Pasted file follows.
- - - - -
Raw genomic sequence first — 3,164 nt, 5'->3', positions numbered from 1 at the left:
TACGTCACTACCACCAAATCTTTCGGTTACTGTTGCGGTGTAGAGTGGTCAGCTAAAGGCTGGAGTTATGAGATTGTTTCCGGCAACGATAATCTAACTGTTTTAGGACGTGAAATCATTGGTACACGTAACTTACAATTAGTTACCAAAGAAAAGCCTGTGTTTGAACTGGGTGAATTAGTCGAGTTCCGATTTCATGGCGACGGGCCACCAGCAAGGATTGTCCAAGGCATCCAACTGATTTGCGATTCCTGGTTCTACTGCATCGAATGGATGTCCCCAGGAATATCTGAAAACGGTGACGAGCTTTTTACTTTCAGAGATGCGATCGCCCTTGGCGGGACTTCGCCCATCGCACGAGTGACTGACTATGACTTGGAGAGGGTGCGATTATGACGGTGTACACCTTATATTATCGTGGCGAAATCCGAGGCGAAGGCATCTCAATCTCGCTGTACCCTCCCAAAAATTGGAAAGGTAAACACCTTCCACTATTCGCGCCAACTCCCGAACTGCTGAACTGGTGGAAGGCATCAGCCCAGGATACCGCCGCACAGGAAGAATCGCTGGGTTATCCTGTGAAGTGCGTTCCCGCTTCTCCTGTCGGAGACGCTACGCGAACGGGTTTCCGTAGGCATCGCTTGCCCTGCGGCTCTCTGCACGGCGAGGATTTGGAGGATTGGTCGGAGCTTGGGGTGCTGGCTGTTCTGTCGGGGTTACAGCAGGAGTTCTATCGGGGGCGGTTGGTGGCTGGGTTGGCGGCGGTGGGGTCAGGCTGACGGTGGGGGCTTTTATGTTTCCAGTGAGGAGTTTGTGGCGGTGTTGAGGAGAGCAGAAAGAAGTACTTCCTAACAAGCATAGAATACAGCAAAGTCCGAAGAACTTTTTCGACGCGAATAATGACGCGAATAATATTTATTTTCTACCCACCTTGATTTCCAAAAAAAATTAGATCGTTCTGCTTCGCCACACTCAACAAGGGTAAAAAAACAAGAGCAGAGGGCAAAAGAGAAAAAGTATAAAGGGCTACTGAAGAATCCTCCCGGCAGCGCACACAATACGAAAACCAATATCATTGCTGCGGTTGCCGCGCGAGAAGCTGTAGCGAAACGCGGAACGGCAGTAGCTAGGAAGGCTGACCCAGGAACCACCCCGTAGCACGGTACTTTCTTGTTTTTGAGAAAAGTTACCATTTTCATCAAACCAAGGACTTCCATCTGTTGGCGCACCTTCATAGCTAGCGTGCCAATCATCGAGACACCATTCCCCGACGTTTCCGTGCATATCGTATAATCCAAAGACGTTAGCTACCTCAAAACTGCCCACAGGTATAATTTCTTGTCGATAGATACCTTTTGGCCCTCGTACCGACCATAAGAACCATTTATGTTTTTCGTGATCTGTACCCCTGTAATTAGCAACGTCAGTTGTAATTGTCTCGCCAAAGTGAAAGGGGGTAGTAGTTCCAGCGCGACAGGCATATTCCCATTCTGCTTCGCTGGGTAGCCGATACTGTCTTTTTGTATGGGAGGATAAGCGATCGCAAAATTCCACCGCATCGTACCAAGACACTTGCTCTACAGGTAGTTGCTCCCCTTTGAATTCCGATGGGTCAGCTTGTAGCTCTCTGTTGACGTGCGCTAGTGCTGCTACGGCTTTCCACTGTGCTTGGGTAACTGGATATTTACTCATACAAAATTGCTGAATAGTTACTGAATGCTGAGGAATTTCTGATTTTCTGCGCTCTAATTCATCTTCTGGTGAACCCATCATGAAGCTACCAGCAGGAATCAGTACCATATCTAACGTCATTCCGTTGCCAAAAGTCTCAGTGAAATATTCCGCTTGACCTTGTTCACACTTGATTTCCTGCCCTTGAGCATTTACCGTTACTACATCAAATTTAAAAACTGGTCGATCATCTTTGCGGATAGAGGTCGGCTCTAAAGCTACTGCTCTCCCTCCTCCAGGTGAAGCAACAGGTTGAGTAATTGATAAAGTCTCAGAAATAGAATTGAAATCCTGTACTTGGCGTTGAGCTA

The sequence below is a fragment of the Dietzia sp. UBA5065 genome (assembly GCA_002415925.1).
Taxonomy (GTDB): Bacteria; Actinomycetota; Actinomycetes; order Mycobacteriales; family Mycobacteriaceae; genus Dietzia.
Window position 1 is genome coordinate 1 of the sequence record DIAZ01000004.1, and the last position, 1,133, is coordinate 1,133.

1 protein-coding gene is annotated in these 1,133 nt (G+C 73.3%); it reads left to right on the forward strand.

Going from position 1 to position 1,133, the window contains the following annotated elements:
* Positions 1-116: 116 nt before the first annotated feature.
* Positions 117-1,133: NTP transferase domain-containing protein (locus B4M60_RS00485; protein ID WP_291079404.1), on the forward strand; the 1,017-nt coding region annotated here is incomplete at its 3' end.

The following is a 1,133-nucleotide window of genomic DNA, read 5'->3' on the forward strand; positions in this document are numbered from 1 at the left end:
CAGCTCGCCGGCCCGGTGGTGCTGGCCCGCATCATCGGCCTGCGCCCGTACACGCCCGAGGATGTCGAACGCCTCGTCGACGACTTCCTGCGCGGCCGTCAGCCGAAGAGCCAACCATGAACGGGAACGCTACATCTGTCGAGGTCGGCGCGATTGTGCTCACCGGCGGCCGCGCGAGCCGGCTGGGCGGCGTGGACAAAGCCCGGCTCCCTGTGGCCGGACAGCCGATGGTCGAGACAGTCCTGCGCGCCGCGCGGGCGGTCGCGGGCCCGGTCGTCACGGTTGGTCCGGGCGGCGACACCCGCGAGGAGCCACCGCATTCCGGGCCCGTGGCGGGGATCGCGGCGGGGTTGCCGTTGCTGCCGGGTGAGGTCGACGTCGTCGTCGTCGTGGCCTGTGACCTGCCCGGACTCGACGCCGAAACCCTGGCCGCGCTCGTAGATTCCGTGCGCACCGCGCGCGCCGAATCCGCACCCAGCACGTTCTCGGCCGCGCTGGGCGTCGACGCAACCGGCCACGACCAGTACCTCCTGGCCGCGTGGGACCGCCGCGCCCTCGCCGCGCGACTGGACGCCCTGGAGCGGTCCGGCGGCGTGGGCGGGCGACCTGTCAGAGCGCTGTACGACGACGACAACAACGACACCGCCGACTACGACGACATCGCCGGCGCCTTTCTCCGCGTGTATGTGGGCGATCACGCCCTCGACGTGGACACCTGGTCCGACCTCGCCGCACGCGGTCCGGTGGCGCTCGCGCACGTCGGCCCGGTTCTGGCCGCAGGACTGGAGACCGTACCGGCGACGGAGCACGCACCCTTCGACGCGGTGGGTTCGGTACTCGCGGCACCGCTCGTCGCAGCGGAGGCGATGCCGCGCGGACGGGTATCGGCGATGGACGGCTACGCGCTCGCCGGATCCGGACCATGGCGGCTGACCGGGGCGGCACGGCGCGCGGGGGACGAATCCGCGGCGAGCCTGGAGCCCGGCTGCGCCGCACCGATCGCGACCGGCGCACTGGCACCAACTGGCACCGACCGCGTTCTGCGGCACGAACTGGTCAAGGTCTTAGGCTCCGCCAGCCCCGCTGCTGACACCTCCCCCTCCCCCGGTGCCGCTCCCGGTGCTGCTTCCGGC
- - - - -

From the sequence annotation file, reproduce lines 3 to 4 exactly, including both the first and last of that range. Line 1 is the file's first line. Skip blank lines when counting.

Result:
The sequence below is a fragment of the Dietzia sp. UBA5065 genome (assembly GCA_002415925.1).
Taxonomy (GTDB): Bacteria; Actinomycetota; Actinomycetes; order Mycobacteriales; family Mycobacteriaceae; genus Dietzia.